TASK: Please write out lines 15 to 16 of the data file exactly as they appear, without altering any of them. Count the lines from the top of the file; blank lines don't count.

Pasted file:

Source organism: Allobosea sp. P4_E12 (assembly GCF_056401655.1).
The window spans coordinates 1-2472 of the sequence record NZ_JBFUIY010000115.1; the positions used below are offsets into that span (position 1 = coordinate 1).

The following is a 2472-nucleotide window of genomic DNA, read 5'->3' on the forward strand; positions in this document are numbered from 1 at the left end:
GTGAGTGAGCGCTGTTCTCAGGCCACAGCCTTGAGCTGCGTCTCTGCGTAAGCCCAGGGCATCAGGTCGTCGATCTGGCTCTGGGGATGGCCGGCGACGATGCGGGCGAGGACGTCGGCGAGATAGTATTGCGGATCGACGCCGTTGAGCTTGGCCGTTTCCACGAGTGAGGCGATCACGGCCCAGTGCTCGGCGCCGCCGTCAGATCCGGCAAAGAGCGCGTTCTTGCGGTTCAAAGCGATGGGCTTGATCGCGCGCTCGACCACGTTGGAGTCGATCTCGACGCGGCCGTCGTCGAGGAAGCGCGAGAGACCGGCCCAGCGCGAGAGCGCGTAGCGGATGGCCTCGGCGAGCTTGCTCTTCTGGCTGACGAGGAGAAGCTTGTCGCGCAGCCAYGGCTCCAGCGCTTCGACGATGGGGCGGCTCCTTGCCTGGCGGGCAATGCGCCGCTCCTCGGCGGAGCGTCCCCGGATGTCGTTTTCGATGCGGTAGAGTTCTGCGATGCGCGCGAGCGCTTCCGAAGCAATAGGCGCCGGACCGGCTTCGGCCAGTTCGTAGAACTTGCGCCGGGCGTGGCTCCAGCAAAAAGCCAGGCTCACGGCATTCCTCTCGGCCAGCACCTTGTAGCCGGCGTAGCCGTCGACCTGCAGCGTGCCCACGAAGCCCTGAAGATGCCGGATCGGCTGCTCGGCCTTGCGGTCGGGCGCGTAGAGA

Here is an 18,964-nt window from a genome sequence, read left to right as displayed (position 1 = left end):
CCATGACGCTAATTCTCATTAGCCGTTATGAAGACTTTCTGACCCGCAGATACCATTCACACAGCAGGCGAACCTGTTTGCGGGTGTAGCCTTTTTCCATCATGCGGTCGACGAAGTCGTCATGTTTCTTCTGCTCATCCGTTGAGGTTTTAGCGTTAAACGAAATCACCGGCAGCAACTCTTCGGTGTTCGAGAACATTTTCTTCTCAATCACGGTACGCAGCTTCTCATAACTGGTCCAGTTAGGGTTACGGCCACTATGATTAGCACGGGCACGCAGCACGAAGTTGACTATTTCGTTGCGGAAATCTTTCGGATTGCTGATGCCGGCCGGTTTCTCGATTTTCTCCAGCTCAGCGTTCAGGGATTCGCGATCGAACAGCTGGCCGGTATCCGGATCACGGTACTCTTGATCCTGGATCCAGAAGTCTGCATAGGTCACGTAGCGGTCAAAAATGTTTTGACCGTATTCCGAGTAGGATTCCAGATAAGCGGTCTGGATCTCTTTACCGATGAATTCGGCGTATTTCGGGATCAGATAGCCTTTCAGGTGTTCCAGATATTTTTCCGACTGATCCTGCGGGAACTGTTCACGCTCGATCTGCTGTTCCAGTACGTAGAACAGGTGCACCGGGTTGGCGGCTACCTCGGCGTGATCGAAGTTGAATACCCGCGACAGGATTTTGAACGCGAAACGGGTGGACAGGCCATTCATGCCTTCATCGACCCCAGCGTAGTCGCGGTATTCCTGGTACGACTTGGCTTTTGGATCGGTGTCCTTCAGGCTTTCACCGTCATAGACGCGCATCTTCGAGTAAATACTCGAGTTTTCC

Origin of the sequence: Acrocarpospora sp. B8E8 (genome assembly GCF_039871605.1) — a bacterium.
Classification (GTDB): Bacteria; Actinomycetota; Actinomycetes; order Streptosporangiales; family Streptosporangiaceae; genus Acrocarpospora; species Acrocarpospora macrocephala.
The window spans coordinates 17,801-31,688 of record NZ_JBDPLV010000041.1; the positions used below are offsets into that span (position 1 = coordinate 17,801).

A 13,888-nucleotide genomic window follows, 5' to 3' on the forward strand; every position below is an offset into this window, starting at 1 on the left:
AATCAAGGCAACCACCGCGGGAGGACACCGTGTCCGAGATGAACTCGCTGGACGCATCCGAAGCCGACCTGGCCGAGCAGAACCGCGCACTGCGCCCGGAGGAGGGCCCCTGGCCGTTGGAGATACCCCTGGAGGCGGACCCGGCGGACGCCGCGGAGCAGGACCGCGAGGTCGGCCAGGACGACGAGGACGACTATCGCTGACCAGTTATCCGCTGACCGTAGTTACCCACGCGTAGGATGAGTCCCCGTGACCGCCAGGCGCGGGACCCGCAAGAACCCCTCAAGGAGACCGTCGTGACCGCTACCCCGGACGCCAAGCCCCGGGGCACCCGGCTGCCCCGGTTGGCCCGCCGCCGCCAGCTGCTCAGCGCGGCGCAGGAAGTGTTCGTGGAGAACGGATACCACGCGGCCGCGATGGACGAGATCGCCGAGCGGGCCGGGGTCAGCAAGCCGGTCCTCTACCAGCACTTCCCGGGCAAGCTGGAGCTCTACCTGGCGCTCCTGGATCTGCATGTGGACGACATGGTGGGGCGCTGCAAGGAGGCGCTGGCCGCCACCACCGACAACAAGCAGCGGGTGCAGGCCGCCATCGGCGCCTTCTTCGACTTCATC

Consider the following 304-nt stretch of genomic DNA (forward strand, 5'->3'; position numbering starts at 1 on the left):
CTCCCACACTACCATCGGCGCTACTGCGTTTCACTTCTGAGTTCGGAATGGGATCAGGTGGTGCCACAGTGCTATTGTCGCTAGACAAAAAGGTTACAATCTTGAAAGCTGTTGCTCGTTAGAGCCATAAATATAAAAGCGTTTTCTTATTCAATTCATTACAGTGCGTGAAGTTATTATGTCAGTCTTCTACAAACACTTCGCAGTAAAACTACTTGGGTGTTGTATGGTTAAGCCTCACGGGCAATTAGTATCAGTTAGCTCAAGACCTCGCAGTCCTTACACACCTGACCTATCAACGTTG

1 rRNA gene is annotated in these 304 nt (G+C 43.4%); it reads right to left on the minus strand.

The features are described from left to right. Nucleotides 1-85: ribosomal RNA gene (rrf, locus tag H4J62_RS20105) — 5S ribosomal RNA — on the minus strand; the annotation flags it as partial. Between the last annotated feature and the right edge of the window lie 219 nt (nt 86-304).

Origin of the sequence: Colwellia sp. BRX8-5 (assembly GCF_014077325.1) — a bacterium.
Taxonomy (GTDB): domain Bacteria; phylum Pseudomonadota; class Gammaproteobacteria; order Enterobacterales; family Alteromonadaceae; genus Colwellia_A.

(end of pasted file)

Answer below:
The features are described from left to right. Nucleotides 1-85: ribosomal RNA gene (rrf, locus tag H4J62_RS20105) — 5S ribosomal RNA — on the minus strand; the annotation flags it as partial. Between the last annotated feature and the right edge of the window lie 219 nt (nt 86-304).

Origin of the sequence: Colwellia sp. BRX8-5 (assembly GCF_014077325.1) — a bacterium.